“Geez, this isn’t the 7th game of the World Series you know.”
Now – she could have put in a rule where 3-outs does not end the inning – just to ensure everyone got a chance to get up to bat – er, kick. But nope, she took the ‘outs’ out of baseball. ‘Say it ain’t so, Joe’!
To understand the implications of what happens when you take the ‘outs’ out of baseball just listen to how some of the six graders responded – at least according to my son’s recounting of the incident to his teammate.
“Hunter kicked the ball… and just walked to first base. When Ms. Smith shouted at him to run he responded with ‘why bother, there are no outs!”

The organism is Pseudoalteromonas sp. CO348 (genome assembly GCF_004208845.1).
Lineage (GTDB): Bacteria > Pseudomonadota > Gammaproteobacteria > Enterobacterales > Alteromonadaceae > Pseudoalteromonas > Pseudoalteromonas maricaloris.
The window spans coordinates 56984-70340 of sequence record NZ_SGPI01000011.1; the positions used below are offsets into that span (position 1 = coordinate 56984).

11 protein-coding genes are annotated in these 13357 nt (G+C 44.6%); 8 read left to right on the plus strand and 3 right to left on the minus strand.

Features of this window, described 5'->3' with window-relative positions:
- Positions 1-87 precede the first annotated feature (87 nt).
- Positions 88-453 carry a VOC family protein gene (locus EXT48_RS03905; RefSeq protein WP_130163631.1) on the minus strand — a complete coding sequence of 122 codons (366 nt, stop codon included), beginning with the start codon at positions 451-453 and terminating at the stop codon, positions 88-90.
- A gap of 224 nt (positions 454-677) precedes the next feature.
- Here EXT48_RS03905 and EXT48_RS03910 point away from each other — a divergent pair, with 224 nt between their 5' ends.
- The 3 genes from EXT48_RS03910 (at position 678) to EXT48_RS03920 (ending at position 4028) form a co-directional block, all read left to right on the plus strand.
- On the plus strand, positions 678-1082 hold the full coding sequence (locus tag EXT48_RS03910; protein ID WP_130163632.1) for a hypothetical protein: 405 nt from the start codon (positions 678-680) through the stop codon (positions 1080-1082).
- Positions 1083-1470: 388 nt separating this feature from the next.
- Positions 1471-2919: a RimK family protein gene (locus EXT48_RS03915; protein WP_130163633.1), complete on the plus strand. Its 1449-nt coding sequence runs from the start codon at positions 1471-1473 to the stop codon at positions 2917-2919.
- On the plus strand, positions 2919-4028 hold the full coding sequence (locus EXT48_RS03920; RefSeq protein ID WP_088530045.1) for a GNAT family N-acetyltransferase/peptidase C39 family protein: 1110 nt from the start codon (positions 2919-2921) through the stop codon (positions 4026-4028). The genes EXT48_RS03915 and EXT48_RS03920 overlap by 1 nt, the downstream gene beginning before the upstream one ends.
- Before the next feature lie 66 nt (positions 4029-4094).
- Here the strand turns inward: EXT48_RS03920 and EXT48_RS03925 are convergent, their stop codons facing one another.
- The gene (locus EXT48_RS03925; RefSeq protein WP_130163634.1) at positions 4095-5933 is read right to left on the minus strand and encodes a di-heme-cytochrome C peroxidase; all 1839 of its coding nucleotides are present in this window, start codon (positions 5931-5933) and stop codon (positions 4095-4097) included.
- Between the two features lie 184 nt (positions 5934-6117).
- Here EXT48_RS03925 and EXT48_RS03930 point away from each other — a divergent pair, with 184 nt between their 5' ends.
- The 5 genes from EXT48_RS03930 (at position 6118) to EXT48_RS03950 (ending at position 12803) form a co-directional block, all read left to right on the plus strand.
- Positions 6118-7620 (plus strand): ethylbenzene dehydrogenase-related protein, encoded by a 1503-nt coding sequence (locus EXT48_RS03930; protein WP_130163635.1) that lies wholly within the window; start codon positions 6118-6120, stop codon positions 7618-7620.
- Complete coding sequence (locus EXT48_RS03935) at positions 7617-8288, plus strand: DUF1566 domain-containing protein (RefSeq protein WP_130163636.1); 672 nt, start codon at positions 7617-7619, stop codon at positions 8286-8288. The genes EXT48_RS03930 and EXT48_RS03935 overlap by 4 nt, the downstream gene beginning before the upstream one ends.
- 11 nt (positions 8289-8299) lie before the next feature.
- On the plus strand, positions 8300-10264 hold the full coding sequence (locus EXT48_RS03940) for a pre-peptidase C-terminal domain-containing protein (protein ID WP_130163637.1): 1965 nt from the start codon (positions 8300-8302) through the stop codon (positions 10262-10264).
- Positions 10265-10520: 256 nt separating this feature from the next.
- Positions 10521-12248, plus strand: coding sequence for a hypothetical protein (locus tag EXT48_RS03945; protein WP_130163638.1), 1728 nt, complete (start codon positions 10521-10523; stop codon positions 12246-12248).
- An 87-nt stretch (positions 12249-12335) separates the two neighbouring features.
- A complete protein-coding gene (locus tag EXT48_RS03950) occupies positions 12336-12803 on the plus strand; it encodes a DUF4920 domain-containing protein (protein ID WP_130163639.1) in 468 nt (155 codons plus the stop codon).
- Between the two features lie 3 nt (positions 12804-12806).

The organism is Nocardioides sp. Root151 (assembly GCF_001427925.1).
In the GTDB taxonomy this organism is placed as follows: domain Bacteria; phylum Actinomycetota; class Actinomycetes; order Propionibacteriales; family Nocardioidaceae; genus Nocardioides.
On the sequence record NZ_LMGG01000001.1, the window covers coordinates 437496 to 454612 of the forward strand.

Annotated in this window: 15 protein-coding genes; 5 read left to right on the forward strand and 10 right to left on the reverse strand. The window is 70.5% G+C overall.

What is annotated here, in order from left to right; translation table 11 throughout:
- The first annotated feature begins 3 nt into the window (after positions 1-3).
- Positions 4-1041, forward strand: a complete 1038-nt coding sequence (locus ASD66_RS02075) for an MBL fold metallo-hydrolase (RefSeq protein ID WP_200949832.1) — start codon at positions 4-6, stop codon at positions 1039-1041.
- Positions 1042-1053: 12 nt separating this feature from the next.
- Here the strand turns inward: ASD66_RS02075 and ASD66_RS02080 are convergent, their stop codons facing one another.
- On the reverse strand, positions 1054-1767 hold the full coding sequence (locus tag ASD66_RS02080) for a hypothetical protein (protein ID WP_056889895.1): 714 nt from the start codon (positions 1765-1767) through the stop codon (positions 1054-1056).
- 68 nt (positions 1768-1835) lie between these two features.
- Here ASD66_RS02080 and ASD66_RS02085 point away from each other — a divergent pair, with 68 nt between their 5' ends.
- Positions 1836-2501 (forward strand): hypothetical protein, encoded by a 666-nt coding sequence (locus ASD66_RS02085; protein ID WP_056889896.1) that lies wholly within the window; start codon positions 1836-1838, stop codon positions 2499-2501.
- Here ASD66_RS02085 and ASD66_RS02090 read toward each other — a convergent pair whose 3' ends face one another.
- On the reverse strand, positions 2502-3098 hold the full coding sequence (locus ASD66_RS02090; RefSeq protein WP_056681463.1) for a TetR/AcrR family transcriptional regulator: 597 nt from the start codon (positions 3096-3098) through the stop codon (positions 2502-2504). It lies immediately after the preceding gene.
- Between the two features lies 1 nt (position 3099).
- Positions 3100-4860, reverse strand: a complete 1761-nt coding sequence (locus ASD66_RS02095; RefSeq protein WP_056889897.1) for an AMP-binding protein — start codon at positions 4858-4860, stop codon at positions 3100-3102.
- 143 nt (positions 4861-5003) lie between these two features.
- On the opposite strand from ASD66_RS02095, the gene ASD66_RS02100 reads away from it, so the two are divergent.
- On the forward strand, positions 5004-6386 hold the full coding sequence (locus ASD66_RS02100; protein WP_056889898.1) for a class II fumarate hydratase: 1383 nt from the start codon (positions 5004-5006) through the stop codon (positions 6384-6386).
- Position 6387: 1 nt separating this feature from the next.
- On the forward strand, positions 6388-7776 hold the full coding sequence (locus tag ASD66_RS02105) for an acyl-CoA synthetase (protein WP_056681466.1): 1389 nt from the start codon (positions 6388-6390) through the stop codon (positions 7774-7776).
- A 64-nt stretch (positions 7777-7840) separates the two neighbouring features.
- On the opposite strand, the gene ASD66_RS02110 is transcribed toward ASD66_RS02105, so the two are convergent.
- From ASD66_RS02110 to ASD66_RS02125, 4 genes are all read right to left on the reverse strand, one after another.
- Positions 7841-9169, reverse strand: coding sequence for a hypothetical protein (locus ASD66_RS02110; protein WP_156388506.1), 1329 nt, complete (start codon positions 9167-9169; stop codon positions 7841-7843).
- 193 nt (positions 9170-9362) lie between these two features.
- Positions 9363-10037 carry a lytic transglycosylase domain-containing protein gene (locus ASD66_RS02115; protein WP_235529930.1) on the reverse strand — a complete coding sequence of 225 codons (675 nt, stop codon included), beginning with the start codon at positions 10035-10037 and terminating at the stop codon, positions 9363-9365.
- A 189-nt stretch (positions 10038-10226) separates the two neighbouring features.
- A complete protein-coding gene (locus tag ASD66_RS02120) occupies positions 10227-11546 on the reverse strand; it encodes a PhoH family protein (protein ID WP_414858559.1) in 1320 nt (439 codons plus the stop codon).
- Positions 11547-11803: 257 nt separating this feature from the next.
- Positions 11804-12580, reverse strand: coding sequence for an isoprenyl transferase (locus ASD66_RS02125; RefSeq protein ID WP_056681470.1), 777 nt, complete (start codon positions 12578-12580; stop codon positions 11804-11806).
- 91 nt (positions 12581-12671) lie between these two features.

“Then Dylan stood in the outfield and when a ball got kicked his way he just watched it fly by and stood there. She screamed at Dylan and he said back to her ‘there are no outs and they can only get to one base’.”
Yes – I forgot. She added another rule. And that was that the children could only take one base on each kick.
“And when on one play the catcher forgot – he got the ball and tagged the runner coming in from third – she yelled at him – and he just went and sat down. A bunch of the kids just decided to quit and sit down and that made her even madder. And she just kept on saying ‘This isn’t the 7th game of the World Series’.
I can’t tell you how difficult it was to not break out into a fully belly-laugh as I pictured this teacher losing her mind trying to control her class, and the antics all because her bizarre rule-making and her fundamental misunderstanding of the dynamics of the game of baseball – er, kickball. I thought of parallels to other sports.
“Alright gang. We are going to have the tip-off at Center court”